Harold Camping Says He’s Sorry. Sort Of.

Harold Camping, everyone’s favorite apocalyptic whipping boy, has emerged from his sequestration and, according to Gawker, kind of apologized for duping people into selling their homes and emptying their retirement accounts to pay for advertising for his predictions.  Camping says:

Why didn’t Christ return on Oct. 21? It seems embarrassing for Family Radio. But God was in charge of everything. We came to that conclusion after quite careful study of the Bible. He allowed everything to happen the way it did without correction. He could have stopped everything if He had wanted to.

I am very encouraged by letters that I have received and [am] receiving at this time concerning this matter. Amongst other things I have been checking my notes more carefully than ever. And I do find that there is other language in the Bible that we still have to look at very carefully and will impinge upon this question very definitely. And we should be very patient about this matter. At least in a minimal way we are learning to walk more and more humble before God.

Read the rest: Failed Prophet Regrets Wrongly Predicting All Those Raptures.  And if you need to be reminded at how stoopid people like Camping make the rest of us Christians look, read the comments.

  • http://apolarity.tumblr.com Adrenalin Tim

    Any apology is incomplete without restitution. I’ll believe Camping is sorry when he hands out refunds to the poor suckers who squandered away their life savings on signs, marketing, websites, …

  • http://theordainedbarista.com Barry Hill

    Tony,
    The comments, on Gawker, are way more “interesting” (not the best word) than the apology. A little disturbing, but, non the less, more interesting. There is, for sure, a growing segment of the population that has serious disdain for Christianity/Christians (evangelical or incarnational) and stuff like Family Radio only continues to feeds the fire. sad.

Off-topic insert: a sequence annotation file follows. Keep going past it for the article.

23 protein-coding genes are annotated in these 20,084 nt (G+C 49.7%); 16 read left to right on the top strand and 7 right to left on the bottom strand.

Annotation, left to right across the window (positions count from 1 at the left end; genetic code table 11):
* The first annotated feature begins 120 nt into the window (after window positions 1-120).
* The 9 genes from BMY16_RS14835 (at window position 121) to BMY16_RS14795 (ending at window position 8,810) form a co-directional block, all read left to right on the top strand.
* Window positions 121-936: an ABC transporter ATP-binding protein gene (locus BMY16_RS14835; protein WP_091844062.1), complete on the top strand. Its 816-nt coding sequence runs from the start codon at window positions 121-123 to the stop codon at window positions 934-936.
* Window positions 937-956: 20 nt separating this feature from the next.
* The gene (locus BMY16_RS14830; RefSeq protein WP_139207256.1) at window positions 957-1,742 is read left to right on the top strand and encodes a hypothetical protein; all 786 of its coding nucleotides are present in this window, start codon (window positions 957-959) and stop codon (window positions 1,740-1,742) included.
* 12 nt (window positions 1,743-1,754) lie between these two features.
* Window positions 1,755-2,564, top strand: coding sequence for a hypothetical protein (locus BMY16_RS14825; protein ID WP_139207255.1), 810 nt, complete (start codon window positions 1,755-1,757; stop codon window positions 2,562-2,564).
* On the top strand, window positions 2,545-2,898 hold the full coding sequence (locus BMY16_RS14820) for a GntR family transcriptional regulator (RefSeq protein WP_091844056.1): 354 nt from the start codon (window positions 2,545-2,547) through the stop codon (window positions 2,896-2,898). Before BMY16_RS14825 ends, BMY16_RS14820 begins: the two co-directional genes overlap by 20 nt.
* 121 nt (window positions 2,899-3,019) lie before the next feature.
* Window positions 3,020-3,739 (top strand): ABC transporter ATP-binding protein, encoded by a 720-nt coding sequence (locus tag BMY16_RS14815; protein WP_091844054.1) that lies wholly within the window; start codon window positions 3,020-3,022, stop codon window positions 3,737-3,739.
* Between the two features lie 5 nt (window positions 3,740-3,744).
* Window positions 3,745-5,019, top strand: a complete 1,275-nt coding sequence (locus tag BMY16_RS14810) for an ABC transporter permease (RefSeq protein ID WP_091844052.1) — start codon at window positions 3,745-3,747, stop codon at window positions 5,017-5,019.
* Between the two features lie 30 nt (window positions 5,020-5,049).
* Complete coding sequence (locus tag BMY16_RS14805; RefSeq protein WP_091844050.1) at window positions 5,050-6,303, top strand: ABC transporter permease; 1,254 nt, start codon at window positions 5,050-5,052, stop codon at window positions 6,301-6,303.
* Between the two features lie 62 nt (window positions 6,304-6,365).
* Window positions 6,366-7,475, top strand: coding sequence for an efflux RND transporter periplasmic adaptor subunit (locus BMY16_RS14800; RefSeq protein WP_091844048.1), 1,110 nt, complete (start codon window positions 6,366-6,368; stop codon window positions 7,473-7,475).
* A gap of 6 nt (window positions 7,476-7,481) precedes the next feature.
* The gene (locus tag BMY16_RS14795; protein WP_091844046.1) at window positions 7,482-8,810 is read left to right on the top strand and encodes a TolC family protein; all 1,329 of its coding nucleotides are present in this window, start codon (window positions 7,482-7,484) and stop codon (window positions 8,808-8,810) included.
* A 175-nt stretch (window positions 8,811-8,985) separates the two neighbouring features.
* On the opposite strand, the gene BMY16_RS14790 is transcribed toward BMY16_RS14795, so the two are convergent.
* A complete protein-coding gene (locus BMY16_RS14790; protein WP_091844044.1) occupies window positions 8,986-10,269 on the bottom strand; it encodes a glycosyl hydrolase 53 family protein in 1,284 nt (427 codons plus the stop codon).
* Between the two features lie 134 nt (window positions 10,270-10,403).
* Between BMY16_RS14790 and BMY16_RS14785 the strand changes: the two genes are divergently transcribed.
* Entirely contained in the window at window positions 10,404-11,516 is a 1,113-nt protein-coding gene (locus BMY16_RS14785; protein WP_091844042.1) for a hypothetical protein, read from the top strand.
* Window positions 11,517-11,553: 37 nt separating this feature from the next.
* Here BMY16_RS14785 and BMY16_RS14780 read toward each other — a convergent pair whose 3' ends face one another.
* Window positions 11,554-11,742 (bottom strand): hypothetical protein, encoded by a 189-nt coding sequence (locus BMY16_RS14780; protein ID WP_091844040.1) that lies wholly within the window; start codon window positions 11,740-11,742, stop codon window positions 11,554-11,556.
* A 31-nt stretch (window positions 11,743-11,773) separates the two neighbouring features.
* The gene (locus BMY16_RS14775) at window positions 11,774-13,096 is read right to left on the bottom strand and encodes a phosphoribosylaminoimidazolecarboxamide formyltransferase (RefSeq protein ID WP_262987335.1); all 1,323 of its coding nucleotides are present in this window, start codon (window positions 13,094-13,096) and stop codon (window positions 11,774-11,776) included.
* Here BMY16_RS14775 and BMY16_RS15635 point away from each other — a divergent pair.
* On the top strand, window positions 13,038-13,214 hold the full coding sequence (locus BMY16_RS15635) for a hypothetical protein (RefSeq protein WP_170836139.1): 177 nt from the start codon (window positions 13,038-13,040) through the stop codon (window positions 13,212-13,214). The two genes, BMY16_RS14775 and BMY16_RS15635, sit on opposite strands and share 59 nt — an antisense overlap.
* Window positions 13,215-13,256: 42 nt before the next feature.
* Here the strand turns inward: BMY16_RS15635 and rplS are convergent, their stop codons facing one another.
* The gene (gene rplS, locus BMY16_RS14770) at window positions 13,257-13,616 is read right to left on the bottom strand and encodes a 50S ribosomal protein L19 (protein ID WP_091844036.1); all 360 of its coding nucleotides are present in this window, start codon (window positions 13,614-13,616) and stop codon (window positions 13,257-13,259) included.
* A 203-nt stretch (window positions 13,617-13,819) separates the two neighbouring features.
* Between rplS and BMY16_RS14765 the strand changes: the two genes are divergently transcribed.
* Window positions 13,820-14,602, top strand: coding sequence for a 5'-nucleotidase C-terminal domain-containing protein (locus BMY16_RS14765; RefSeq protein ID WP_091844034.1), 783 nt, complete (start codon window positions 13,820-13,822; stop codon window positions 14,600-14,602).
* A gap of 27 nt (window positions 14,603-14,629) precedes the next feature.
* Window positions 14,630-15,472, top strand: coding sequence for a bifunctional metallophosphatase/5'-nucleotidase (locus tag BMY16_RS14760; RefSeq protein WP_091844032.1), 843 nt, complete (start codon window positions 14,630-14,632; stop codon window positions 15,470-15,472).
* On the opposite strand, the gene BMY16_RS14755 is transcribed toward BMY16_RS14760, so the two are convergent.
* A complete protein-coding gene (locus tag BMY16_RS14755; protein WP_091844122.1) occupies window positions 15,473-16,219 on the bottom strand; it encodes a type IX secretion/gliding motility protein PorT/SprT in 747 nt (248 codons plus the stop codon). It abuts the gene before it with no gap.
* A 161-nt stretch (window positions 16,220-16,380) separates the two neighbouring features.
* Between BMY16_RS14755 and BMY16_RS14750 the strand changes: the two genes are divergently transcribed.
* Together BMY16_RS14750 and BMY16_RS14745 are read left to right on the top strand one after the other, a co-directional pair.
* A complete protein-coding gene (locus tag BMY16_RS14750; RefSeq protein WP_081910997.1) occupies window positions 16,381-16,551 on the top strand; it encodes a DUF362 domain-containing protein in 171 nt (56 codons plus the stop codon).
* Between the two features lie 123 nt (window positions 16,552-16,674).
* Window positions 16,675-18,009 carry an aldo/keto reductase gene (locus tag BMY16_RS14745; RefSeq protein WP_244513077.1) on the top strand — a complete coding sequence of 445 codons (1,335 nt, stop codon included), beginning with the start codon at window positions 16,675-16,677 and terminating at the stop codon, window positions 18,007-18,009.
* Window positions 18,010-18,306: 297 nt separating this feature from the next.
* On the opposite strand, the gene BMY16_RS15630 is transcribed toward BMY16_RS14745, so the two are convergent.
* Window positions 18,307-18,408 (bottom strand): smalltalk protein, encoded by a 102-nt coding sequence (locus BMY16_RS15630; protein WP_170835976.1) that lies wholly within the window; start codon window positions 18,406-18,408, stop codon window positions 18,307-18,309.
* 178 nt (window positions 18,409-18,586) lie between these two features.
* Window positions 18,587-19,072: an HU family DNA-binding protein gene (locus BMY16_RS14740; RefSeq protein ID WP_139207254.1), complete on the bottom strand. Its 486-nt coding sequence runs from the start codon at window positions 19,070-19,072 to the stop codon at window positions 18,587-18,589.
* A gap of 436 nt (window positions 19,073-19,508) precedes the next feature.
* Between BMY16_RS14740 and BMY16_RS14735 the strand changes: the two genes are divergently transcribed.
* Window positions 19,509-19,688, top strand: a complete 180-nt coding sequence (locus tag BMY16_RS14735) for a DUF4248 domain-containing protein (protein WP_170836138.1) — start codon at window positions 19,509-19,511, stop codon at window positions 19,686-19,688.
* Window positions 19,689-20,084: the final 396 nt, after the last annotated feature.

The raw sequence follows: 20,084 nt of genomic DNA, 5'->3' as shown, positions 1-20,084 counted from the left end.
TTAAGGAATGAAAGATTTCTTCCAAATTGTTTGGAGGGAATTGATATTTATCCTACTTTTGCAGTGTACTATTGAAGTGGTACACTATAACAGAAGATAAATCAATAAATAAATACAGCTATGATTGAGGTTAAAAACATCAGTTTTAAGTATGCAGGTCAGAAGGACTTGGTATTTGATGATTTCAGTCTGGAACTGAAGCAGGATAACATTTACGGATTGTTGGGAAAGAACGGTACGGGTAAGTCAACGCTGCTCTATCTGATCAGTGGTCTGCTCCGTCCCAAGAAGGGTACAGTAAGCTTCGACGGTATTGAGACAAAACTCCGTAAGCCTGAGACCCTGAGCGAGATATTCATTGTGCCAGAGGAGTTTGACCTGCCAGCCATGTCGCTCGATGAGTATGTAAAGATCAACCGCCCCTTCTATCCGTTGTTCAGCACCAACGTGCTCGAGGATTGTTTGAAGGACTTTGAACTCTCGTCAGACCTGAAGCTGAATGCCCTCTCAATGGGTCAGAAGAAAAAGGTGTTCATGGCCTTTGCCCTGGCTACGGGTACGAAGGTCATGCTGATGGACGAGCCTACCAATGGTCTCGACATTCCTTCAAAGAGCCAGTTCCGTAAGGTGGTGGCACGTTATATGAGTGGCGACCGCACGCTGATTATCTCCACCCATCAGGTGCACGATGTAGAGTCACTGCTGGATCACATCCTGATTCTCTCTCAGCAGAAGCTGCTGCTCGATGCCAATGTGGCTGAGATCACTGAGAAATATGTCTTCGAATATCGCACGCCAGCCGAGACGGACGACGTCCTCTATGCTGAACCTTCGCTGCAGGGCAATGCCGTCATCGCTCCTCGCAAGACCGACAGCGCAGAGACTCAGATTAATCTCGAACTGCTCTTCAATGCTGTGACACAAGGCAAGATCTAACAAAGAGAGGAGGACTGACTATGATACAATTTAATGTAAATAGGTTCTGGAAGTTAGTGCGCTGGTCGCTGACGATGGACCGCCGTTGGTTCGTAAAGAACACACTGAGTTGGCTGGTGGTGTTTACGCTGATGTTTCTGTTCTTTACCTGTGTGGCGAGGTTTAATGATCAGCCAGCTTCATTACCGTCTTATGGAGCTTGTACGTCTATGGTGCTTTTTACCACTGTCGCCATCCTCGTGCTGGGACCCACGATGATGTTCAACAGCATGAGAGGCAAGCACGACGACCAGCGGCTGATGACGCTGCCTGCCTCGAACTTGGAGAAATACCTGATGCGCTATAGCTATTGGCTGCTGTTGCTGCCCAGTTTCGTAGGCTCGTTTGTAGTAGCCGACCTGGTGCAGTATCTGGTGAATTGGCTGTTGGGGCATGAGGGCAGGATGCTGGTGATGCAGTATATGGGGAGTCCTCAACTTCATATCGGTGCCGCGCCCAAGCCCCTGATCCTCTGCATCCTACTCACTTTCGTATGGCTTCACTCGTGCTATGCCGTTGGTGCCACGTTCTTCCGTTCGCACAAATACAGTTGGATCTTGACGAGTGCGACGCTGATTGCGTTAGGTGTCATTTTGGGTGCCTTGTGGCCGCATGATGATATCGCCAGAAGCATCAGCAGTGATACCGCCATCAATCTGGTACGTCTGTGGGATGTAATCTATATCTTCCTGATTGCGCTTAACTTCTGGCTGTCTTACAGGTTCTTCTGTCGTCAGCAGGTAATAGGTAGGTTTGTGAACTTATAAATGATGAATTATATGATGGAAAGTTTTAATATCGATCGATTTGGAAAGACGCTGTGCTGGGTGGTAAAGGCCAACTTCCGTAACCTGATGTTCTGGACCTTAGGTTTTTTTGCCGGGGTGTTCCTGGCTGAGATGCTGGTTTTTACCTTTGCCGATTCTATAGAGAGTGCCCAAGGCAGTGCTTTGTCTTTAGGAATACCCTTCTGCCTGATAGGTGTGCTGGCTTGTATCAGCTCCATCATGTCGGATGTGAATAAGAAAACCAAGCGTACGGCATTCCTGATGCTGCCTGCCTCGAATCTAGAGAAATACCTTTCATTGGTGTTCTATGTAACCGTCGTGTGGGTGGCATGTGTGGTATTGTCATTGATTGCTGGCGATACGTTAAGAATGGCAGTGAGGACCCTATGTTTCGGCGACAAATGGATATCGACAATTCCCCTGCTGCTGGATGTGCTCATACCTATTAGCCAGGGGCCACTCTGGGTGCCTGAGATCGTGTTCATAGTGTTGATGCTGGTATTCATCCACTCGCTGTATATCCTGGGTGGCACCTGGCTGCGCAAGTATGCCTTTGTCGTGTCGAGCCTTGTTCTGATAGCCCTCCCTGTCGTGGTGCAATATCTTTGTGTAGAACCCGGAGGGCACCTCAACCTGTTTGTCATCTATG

• Gavin

    I’m looking for the apology and not seeing it. What I am hearing is “Gosh, that was embarrassing for us. But we’ve come to realise that it’s really God’s fault.” Not only did these people bring God into disrepute with their behaviour they’re now doing it with their words: “He allowed everything to happen the way it did without correction. He could have stopped everything if He had wanted to.”

  • JoeyS

    Camping is the king of cognitive dissonance. But, as he alluded, grace is mighty powerful.

  • Larry Barber

    What I find disheartening in the comments is how Christianity has been equated with fundamentalism (and usually a caricature of fundamentalism, at that). Not just on Gawker, either, this viewpoint is prevalent on the web and among the “new” atheists. How did this come about? Is just laziness on the part of the critics? It’s much easier to argue against fundamentalism than the other forms of Christianity. Is it who gets the media attention? But this merely goes to the loudest and most outrageous, and intelligent people should know this.

    • C. Ehrlich

      Whatever it might once have been, Christianity is now one of the more poorly tended plots in the community garden. With most of the more responsible gardeners working elsewhere, Christianity has become a large seedbed in which, among various benign but frail plants, fundamentalism tends to flourish and reproduce, spreading its noxious seeds throughout the garden. Critics are telling Christians to tend to their plot. Even if they don’t make it productive or beautiful, they should at least try to keep down the noxious weeds.


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